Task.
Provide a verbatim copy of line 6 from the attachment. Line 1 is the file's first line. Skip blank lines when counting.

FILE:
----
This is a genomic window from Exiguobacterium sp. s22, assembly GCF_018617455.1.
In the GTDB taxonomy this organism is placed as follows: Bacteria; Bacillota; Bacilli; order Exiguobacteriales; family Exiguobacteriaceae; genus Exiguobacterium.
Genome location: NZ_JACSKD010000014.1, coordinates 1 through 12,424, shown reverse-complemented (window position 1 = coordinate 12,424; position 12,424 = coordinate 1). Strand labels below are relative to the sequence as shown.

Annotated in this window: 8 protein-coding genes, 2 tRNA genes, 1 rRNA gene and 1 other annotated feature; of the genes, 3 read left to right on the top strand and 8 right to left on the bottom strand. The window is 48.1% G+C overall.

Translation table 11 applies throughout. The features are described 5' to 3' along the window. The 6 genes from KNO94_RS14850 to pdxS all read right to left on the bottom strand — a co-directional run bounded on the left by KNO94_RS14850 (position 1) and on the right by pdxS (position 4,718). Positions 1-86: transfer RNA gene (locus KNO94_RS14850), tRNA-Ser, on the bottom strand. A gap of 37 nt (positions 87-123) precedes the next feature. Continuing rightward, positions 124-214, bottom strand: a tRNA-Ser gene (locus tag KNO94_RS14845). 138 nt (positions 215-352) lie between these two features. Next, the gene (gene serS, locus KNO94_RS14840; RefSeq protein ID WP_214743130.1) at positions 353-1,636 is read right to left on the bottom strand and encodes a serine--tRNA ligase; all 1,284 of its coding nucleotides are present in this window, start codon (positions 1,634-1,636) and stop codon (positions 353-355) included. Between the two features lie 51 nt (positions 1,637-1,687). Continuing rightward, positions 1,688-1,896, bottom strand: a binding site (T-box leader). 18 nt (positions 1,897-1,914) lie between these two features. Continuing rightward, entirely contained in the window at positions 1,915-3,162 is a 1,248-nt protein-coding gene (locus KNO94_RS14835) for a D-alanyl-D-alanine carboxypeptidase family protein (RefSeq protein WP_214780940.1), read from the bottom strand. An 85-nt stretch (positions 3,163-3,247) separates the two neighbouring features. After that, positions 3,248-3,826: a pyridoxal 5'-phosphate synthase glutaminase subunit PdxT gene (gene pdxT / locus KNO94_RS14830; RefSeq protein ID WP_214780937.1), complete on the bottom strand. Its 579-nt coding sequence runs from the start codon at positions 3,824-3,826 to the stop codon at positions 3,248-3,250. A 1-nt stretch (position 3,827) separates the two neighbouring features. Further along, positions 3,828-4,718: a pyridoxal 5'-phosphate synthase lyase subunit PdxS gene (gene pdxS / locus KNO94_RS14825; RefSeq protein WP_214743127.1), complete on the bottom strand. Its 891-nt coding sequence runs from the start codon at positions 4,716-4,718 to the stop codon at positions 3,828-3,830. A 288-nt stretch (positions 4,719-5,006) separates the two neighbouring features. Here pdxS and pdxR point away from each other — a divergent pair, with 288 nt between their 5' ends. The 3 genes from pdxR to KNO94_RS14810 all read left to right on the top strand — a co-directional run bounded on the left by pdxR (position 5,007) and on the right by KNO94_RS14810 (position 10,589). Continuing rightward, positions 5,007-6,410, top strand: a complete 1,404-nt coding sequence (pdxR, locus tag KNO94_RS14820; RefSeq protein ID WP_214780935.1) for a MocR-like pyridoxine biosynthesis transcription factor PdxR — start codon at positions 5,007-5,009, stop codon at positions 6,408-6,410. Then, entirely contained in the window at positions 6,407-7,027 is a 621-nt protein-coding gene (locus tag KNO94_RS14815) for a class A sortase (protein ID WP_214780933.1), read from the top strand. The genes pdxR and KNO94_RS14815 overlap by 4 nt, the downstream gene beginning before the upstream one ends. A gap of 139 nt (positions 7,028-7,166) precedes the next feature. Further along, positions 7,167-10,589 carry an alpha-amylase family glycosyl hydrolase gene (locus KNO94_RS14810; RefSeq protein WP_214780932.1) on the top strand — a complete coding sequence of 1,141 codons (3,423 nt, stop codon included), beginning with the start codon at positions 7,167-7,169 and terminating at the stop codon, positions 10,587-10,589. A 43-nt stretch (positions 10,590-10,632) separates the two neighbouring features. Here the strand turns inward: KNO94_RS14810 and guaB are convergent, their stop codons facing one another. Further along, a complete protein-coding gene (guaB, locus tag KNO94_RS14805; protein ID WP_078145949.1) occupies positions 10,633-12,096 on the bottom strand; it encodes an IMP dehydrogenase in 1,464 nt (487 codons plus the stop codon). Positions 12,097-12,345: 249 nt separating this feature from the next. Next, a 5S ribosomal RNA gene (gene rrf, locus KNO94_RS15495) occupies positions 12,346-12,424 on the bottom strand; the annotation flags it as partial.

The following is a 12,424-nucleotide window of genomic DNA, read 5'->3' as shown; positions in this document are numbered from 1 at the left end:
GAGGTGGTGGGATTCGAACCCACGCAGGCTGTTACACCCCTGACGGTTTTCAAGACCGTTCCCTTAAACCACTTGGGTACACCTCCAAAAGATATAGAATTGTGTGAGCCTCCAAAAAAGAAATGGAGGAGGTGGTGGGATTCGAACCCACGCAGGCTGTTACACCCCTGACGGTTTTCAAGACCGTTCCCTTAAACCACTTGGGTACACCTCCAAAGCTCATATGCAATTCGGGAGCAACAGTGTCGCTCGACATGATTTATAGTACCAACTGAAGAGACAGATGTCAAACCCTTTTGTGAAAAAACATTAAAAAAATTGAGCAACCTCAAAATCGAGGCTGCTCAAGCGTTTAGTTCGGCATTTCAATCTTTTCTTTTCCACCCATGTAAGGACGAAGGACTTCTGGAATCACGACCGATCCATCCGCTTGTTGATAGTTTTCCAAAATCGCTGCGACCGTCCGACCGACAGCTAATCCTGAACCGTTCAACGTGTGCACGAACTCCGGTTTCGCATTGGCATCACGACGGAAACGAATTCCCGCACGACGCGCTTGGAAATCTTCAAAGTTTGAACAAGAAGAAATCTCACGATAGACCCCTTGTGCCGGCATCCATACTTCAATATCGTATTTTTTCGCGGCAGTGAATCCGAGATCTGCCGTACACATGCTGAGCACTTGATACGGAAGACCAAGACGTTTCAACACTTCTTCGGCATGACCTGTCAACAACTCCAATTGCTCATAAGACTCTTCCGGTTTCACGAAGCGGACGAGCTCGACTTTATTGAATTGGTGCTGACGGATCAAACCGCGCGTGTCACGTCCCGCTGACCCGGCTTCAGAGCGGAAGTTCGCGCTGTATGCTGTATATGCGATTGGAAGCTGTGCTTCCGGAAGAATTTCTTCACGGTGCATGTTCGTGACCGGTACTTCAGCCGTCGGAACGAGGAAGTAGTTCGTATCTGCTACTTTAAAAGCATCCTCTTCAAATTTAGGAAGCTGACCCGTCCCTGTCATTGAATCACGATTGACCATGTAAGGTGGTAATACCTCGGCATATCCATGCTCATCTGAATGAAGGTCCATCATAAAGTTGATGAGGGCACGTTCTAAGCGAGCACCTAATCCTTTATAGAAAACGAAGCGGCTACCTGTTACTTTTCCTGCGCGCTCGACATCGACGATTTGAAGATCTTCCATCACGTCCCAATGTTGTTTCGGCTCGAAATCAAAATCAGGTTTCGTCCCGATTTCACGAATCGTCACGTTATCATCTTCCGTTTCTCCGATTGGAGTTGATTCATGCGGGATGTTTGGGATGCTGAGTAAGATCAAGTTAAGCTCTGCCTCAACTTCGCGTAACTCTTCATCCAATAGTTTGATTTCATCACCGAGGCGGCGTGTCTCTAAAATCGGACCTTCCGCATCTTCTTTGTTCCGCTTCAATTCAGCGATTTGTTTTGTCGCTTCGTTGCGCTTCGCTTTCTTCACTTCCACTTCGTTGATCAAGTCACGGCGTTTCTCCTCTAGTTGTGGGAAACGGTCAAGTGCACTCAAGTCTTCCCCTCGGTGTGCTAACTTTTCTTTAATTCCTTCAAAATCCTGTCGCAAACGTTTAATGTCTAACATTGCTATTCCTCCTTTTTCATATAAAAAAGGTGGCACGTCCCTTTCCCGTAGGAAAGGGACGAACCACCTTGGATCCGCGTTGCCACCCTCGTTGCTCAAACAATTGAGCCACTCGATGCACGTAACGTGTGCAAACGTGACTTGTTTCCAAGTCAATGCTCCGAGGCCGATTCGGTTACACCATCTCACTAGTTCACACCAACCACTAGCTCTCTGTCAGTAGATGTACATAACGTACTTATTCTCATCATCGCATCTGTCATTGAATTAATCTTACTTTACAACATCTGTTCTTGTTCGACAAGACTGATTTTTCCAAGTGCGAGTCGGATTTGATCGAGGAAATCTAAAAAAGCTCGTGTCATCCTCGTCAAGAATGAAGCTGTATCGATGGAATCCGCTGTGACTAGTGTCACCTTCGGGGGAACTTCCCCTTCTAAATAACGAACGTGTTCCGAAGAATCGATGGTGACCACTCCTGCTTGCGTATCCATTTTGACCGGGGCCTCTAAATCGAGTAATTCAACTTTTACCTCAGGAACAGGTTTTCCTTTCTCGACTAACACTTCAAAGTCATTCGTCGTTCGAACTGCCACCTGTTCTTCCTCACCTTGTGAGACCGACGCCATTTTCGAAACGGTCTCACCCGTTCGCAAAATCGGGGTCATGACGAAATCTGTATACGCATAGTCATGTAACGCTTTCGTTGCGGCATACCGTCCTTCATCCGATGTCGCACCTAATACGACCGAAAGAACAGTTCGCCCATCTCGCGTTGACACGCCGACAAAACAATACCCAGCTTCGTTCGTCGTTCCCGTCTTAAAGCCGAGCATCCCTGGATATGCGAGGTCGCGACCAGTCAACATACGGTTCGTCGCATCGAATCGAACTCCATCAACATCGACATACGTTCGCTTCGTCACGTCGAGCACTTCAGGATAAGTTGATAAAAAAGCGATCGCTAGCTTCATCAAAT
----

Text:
The following is a 12,424-nucleotide window of genomic DNA, read 5'->3' as shown; positions in this document are numbered from 1 at the left end: